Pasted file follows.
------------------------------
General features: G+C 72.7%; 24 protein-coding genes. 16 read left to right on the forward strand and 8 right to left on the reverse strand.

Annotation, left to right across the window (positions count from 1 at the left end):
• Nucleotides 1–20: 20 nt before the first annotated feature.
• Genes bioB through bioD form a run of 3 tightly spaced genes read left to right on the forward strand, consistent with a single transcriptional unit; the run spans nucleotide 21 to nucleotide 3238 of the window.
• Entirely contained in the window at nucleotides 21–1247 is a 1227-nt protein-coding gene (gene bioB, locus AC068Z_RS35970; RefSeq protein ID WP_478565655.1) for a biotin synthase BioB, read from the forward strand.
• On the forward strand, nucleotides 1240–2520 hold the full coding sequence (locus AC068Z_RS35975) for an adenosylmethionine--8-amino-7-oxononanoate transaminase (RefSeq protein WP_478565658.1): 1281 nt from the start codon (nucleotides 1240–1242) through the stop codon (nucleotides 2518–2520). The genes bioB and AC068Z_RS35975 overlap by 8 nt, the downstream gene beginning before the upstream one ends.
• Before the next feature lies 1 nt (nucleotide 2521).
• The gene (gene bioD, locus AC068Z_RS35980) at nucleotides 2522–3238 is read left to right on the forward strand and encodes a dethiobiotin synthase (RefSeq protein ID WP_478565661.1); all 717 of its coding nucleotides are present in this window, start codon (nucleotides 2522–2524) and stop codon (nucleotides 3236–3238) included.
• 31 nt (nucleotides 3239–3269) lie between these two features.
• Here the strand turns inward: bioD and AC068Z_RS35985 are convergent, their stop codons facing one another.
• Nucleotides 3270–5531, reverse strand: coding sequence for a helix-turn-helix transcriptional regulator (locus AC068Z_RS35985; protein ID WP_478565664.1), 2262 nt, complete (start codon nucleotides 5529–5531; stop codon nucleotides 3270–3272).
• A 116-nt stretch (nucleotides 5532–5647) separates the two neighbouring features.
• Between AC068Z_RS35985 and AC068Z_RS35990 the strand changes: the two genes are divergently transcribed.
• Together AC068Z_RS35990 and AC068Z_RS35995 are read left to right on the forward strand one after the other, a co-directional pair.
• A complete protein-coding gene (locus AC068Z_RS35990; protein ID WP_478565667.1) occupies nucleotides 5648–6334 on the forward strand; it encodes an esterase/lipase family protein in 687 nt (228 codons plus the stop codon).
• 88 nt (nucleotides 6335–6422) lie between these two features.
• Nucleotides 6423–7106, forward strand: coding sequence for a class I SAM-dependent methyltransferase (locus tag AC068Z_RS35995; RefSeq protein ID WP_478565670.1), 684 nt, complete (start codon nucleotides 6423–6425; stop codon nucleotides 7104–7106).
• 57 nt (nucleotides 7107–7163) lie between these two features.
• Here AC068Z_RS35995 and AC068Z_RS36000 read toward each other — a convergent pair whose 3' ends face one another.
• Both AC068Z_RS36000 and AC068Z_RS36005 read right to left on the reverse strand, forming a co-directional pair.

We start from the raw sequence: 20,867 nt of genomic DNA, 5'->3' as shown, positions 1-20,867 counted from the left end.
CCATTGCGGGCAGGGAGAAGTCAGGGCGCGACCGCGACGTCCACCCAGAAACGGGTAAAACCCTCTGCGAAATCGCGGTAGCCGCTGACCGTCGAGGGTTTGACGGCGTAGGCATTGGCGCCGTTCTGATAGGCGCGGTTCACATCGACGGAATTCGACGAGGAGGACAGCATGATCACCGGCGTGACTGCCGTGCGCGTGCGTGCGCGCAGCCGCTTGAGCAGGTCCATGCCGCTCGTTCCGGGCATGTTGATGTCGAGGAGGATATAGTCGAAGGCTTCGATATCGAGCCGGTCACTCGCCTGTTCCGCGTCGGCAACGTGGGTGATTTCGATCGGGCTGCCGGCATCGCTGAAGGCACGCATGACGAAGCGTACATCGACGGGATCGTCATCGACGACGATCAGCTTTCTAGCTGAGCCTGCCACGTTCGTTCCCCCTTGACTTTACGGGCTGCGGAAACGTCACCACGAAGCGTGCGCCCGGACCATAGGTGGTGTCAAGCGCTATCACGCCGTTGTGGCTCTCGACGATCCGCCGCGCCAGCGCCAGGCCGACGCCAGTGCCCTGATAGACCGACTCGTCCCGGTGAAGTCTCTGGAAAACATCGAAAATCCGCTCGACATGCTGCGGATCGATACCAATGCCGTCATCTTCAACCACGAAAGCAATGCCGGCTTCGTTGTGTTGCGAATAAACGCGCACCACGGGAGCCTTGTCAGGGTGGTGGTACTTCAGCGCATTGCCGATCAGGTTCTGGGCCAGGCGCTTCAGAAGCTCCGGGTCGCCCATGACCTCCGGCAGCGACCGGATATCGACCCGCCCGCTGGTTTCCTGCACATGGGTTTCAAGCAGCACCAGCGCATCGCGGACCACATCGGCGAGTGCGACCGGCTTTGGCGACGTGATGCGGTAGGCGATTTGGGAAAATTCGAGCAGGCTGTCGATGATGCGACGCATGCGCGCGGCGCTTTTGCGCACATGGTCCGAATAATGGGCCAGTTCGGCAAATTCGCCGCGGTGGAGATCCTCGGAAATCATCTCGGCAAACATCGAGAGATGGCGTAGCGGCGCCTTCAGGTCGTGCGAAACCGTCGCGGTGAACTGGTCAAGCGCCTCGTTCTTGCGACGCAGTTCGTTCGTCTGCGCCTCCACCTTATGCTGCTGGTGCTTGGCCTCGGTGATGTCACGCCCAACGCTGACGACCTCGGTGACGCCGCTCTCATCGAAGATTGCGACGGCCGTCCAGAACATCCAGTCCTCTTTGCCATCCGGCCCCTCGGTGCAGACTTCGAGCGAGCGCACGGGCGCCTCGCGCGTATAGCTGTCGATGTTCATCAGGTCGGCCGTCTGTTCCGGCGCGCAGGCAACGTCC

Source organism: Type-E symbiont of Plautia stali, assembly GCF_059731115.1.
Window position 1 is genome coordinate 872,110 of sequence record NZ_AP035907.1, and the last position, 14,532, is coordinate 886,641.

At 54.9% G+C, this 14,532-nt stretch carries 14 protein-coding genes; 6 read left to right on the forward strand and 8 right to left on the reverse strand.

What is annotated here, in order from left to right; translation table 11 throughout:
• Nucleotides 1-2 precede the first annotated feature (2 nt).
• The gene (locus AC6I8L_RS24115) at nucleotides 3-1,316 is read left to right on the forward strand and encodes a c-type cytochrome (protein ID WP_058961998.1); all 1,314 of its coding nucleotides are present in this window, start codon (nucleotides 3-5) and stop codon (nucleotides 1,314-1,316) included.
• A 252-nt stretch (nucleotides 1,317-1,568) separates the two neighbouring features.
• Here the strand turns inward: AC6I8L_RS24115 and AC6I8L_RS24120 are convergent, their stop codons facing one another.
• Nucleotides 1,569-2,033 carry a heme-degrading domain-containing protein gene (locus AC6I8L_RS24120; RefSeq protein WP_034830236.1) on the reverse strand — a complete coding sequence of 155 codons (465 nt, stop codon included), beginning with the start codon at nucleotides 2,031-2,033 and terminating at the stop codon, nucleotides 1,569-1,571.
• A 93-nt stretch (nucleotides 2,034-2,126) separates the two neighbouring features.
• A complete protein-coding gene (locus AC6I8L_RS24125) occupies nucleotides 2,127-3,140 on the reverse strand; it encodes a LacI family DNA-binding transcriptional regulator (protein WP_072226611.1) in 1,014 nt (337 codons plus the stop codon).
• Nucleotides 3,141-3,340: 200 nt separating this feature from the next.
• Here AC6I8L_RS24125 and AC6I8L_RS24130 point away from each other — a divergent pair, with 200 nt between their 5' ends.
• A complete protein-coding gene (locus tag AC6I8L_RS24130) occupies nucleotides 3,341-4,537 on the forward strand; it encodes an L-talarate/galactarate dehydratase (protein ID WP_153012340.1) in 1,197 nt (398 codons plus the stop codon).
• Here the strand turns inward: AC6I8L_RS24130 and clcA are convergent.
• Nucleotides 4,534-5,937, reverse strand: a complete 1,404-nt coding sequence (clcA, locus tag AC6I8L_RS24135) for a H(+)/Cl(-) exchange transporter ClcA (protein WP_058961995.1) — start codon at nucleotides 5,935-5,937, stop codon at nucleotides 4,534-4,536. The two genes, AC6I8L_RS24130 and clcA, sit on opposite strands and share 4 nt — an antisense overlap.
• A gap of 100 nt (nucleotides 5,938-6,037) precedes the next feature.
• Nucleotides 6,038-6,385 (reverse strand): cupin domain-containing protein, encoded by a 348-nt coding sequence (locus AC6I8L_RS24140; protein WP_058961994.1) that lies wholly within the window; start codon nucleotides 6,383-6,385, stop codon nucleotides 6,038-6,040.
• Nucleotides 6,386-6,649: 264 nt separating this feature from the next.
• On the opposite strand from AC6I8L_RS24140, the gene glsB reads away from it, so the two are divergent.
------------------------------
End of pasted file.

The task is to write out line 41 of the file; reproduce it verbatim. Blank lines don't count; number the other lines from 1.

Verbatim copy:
• Nucleotides 6,386-6,649: 264 nt separating this feature from the next.